Like on our first day here, when we check into our hotel. As the minivan pulls out of the leafy driveway, waitstaff stream out to greet us in full Endek dress: fabrics in deep greens and purples, rich patterns blossoming all the way down their torsos.
They are barefoot and resplendent, resembling nothing more than envoys from a still-mighty Hindu kingdom. On their faces hang the tender, benevolent smiles of nobility. Would Ma'ams and Sirs like a drink? one of them asks. Instantly, cups of teh jahe materialise on a carved wooden tray before us, along with the keys to our rooms.
In moments like this one, it's easy to believe that we have come to a land of courtly welcomes and lavish, gallant deeds. Not to an island whose poverty rate still hangs around the 35-percent mark where, an hour away from the glitzy south coast, the villages still lack running water.
The conceit entices. And yet.
Over the next week, I watch as the hotel's staff dredge scum from swimming pools, tow suitcases and cook omelettes on demand for tourists' children. In the evenings, they squat by the hotel's back steps and smoke, fanning themselves with the faux-udeng caps that come with their uniforms.
One morning, I pass a well-dressed member of staff in the hotel lobby, bleaching what looks like vomit from its hardwood floor. In that moment, it dawns upon me that the utility of his Baju Endek increases, in proportion to the lowliness of this task. After all, a man scrubbing vomit from the floor in plain clothes may unsettle the hard-earned impression that this is an island paradise, where all are content and comfortable.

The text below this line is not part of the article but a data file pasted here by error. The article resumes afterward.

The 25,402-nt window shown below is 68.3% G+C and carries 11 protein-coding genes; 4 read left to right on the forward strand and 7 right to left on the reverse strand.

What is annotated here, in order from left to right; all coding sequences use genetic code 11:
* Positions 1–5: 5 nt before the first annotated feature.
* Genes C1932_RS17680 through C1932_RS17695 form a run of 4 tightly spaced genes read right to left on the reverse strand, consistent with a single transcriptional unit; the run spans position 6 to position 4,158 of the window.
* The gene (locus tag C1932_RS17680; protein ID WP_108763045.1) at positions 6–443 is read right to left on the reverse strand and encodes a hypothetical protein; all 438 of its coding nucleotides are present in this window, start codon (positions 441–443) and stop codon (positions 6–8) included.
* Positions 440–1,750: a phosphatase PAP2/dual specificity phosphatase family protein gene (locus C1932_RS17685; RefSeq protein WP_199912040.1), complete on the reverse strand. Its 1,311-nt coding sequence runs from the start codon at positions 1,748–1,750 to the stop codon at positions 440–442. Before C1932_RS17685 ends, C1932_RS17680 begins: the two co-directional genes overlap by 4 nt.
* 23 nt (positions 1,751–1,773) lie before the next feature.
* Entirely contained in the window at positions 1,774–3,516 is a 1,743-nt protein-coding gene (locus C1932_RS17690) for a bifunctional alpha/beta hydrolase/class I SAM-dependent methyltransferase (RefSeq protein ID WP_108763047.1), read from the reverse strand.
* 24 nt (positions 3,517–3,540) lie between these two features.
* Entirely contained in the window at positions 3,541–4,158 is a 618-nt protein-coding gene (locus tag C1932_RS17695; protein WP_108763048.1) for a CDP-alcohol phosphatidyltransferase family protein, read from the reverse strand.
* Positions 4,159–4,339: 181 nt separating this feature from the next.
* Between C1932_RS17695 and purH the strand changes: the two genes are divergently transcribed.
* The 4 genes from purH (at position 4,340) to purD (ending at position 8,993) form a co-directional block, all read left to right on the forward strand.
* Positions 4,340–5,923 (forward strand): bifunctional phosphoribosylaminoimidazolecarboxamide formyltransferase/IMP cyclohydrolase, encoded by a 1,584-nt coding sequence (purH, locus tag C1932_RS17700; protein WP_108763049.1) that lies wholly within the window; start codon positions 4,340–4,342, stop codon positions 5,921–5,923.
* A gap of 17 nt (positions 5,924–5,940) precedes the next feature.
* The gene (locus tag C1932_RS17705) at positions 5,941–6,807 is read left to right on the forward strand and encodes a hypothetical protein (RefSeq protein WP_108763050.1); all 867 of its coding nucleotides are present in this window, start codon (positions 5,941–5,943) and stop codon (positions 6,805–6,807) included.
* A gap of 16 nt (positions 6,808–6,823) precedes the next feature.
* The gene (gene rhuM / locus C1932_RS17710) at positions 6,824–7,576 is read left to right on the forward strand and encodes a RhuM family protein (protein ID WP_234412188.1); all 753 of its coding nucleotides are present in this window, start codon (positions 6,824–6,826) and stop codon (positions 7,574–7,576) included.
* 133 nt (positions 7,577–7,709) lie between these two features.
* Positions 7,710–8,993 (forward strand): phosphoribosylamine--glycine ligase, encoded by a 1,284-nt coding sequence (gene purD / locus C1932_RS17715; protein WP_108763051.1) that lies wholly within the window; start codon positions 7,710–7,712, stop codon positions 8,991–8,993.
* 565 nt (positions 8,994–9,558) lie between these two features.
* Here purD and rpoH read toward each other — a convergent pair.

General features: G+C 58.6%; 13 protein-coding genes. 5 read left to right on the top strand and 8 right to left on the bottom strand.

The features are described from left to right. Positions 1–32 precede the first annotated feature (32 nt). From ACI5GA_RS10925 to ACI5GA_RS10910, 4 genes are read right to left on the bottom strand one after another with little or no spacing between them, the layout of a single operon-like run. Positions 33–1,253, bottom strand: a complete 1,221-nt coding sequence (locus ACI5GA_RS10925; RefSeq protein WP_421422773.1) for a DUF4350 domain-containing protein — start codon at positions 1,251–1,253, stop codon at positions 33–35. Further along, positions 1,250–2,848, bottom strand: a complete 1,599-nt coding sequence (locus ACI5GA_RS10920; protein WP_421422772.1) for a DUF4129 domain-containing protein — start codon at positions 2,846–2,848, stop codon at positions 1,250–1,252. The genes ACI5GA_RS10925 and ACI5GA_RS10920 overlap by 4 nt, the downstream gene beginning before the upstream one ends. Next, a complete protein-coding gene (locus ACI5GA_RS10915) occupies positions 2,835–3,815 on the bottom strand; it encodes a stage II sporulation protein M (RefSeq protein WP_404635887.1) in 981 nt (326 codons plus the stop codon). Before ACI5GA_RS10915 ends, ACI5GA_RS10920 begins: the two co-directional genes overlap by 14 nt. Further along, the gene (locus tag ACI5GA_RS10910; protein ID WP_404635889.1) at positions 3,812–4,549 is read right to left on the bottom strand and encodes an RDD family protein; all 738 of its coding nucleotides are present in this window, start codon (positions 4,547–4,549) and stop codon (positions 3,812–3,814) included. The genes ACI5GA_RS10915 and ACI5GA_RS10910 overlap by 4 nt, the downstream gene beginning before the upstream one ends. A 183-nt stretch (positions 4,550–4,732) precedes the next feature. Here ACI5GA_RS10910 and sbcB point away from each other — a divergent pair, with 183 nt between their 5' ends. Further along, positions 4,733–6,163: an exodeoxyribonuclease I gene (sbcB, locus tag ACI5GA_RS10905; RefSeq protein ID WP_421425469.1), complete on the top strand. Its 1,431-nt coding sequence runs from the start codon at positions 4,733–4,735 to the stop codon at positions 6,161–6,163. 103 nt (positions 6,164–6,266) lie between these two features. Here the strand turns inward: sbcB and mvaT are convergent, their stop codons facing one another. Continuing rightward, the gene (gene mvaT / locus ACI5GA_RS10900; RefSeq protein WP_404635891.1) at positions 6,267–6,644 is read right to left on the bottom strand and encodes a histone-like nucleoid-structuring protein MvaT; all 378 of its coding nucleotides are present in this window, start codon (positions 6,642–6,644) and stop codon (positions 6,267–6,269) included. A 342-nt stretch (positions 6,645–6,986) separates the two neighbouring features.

In paradise I tell myself one entertains liberally, asking nothing in return. Certainly one does not play host because one has to or because one hails from a neighbouring island with no electricity, with two children to put through school.
A paradise becomes unworthy of the name if there should appear, within it, even one luckless creature. Perhaps this explains the staff's clothes and smiles their sustained efforts to play down the appearance of discrepancy.
To create the look of mobility, without its actuality.
Over the week that we spend in Bali, Pak Arwen, the minivan driver, becomes friendly with my father. This happens because they are both Indonesian-Chinese which is to say that they share a shiver down the spine regarding certain historical dates, political figures and tribalist slurs.
At some point, when it became too difficult to be Chinese in Sumatra, each man's family gambled the present for its future. My father's fled for Singapore and Pak Arwen's for Bali. Decades later, the two men occupy different stations in life: my father plays a tuan to Pak Arwen's supir. But their shared memory of this gamble and the conditions that forced it levels the playing field a little.
Both men, being Christian-Chinese, have lived the parable about the pillar of salt. They understand the importance of moving forward, eyes fixed to the line on the horizon.
Is Pak Arwen looking forward or backward when he tells us: This is too much? He says this as we drive past a large banner, stirring in the breeze by the side of the road. The banner is bright red, with a slogan in block capitals: TOLAK REKLAMASI TELUK BENOA. Resist the reclamation of Benoa Bay.
This is one of the first non-English signs that we've seen all day, which makes me think that it's not for tourists. Or perhaps it's for a specific kind of tourist the kind that's stayed here long enough to perceive that something isn't on offer to them, and want a part in it anyway.